Published:
19 May 2017
Duration:
8 min read
Words:
1830 words
Segment:
Featured
VMAG talks to Romi Lama about how she has adopted saving stray dogs as a way of life

Romi Lama's home has been completely taken over by her dogs―there is not a square inch of her home that is not occupied by a dog. "I'll walk with my dogs until I drop dead," says Lama, when asked how she envisions her retirement.

Speaking with Alok Thapa of M&S VMAG, Lama shares that just like it is wrong to judge a person by the colour of their skin or nationality, the same should apply for animals―a dog is a dog, no matter what its breed. And the best way to tackle the stray-dog situation, she says, is to adopt a stray. Just like she has―16 of them.


What kind of childhood did you have?
I was born Chandra Maya Lama in a well-to-do family in Boudha. My father was into business and my mother ran a popular restaurant. We were nine siblings, and we had a comfortable life. Looking back, the only thing I missed out on was getting a proper education―I only studied till grade two. In those days girls were appreciated if they were shy, stayed at home and helped with household chores.

So the shy girl developed an inclination towards animals?
I was not shy. Not really. I was a free-spirited teenager, and animals were the last thing on my mind. I often got into trouble for doing things that a 'normal' girl was not supposed to do. I had short hair, rode a bike, and once, I even crashed my father's car. I was going through the typical 'teenage revolt' phase. And I deliberately defied adult restrictions as a way of asserting my independence. I got married pretty early―it was an inter-caste marriage―and life took a completely different turn within a few years.


Did you not have a happy conjugal life?
My husband died in an accident seven months into our marriage. The incident was the start of a challenging phase for me. I can't really answer your question as to whether I had a happy married life because my marriage came to an abrupt halt. But there's not a day that goes by when I'm not grateful for having my daughter from it.

And from where did your love for dogs come into the picture?
I didn't get along with my in-laws, and during a family spat, I just walked out of the house with my daughter. I ended up at Pashupatinath Temple, the one place I always go to whenever I want some alone time. It was there that I met this dog that kept following me; it was almost like she was there to protect me from the curious glances of strangers and their advances. Nobody cared enough to ask why I was sitting by the road with a baby. But this dog kept me company the whole night, and when I woke up, she left. I had just five rupees in my pocket, had left my husband's home and had spent the night at Pashupati. I vowed to myself then that I would live for my daughter, and do something for street dogs.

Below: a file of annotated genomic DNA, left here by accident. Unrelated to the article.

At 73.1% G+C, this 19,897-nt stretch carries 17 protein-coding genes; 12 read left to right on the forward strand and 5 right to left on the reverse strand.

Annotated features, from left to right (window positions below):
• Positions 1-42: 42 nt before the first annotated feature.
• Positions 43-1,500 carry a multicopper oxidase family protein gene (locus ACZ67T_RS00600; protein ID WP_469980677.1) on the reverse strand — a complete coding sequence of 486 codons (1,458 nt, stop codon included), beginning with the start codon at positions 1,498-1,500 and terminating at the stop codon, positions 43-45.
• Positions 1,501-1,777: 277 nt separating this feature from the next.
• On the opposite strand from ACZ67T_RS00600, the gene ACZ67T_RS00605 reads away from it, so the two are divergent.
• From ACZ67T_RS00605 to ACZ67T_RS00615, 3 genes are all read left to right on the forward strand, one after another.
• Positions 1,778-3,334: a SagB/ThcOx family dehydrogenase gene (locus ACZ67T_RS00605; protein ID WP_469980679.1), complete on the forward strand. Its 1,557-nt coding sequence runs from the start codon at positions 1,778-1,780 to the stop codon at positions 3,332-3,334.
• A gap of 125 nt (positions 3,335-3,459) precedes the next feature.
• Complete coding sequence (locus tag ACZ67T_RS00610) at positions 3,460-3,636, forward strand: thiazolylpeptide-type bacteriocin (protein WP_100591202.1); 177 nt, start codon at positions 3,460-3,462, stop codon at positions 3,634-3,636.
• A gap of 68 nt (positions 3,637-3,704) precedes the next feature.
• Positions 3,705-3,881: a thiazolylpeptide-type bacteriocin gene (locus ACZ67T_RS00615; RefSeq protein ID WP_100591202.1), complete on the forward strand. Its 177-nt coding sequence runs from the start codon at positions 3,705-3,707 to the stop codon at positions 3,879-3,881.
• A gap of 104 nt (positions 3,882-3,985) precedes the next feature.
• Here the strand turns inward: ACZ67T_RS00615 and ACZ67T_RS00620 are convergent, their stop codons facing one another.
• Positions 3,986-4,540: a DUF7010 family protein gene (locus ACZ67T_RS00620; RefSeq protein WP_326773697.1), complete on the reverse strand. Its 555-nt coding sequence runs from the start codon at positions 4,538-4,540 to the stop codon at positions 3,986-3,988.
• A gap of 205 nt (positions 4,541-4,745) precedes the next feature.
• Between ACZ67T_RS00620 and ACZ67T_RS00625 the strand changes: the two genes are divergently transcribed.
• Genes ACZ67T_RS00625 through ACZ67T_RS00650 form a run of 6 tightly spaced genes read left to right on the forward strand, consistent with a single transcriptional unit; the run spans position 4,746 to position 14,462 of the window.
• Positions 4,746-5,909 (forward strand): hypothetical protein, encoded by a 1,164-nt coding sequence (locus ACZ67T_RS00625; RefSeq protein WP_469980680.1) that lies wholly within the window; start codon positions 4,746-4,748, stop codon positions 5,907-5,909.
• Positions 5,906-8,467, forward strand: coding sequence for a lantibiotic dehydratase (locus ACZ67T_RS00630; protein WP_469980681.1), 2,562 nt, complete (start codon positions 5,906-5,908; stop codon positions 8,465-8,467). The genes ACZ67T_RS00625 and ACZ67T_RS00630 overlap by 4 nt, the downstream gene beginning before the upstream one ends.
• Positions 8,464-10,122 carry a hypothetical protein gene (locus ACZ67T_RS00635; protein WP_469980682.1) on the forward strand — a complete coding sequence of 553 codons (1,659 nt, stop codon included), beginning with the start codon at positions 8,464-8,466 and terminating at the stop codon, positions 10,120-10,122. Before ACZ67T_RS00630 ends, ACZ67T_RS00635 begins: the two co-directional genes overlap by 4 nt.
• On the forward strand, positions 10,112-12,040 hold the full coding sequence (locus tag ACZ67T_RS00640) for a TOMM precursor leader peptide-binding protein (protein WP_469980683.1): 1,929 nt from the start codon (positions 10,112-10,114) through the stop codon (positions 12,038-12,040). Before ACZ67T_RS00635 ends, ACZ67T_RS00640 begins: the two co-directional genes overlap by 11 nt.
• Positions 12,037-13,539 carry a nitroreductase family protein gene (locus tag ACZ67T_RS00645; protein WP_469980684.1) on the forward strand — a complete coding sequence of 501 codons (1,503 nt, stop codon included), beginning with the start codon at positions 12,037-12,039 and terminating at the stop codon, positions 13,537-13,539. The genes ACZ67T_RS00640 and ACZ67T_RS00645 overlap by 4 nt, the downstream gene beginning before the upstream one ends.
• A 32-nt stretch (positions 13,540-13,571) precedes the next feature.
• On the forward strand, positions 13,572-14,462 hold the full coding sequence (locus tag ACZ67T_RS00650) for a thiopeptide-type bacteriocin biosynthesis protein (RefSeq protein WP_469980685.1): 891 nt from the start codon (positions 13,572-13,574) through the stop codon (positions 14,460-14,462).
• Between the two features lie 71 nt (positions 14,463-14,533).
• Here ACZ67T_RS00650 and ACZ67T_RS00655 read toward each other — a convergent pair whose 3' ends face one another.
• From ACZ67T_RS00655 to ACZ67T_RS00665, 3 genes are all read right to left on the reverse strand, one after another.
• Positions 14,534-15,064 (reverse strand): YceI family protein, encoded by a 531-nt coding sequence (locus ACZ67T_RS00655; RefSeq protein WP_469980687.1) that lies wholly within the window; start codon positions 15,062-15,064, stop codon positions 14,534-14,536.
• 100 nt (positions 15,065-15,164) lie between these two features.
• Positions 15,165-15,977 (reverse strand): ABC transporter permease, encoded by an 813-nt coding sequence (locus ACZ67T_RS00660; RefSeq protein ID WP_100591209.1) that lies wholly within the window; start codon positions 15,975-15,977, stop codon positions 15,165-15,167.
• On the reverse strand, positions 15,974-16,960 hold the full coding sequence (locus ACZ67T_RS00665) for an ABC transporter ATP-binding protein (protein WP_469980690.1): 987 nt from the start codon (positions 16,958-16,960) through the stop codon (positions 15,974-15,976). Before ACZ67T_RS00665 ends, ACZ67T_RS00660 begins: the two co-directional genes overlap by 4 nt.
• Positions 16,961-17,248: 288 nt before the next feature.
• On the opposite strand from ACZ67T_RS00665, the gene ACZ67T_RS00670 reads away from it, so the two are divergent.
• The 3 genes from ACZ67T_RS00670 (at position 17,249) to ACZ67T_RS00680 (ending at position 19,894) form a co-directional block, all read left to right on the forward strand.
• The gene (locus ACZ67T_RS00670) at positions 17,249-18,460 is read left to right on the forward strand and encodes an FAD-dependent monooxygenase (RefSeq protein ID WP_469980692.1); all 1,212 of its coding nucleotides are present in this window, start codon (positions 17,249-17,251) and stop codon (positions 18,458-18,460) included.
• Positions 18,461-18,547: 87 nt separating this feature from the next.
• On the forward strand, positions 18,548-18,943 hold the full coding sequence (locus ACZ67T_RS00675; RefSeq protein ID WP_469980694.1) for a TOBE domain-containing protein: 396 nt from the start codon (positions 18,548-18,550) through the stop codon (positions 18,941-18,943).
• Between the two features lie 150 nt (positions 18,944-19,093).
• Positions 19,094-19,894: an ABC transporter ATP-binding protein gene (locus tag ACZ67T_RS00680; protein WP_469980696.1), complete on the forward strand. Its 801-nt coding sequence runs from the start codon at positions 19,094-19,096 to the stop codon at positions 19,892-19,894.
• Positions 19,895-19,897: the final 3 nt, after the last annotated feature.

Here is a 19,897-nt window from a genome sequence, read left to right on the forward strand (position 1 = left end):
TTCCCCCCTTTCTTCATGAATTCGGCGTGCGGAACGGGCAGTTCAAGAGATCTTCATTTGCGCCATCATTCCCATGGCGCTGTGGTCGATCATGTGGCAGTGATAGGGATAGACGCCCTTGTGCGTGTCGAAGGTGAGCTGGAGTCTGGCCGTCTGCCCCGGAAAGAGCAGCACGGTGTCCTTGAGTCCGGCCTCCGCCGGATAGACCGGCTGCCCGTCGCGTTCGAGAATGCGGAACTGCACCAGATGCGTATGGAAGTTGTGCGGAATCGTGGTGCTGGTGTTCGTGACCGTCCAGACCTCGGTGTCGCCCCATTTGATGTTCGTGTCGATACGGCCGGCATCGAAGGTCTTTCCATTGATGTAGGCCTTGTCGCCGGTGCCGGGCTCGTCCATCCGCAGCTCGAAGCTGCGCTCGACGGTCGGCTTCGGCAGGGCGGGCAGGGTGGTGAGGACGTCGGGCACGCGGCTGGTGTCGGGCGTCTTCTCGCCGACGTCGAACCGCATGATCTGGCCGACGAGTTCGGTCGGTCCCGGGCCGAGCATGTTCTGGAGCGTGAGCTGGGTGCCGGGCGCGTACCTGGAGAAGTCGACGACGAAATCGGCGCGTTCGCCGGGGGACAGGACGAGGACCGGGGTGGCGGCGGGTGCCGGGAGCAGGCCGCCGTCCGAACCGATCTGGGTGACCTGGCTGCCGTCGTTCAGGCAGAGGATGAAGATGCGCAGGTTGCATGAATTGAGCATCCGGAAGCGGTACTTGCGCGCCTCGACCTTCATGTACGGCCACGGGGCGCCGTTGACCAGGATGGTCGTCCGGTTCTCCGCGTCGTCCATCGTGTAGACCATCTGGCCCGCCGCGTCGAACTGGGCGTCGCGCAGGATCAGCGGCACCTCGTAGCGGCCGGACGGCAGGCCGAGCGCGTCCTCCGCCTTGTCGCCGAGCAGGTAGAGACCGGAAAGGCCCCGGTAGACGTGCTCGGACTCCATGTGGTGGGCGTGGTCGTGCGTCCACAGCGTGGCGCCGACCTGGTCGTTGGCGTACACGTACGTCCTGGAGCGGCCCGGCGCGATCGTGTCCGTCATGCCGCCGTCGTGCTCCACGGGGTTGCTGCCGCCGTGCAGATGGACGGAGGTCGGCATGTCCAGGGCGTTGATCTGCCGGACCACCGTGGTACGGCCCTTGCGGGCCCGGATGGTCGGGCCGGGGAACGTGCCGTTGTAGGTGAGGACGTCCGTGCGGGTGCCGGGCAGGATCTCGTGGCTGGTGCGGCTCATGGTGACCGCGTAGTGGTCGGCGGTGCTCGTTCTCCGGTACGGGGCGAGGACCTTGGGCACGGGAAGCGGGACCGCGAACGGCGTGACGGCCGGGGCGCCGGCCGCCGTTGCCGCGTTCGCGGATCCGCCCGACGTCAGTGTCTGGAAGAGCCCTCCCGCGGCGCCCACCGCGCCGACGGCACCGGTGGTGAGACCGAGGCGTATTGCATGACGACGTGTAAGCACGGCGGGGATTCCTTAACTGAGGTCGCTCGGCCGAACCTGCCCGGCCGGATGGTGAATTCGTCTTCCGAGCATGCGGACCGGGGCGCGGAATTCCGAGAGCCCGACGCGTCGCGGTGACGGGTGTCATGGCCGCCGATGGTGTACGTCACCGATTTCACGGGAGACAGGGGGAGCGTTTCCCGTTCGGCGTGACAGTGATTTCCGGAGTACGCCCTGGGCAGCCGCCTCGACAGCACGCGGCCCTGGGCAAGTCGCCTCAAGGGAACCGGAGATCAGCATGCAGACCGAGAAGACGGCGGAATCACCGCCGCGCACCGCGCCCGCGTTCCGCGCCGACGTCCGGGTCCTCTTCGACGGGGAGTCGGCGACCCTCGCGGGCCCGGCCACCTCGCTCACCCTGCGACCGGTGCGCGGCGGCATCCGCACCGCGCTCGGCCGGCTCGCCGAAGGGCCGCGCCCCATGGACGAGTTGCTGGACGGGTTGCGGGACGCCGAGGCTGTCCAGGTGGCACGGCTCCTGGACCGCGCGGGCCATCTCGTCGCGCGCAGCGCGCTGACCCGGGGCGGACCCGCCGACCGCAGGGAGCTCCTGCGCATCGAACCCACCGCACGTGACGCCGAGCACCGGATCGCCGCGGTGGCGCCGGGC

What were the struggles you faced after you left your in-laws' home?
I started working in a carpet factory. Even after six months, I barely managed to save Rs 5,000. My only aim was to get my daughter the best education I could possibly provide for her, so I put her in a boarding school. But it turned out to be a challenge to find a job for a single mother. Through my friend, I finally got a job at Hotel Annapurna, where I used to sell tickets at the disco. I used to lock my daughter in my rented room to do the night-shift at the hotel. My family was not happy with my work, so I stopped any kind of communication with them and changed my name to Romi. Later, I got involved in some export business from Khasa (Nepal-China border), but it didn't do well. Eventually in 2000, I opened a restaurant. It was during that time that a stray black dog (Michael) ended up at my door, and suddenly I was reminded of my promise. I started taking care of him, and before I knew it, the number of dogs at my home started increasing.

How did people react to your love for dogs?
Everybody thought that I had gone mad―they still do. I would feed every dog that would turn up at my door, and I got attached to every single one of them. In a couple of months, I had five dogs visiting me. My family didn't approve of the dogs, and my family stopped coming to my place altogether.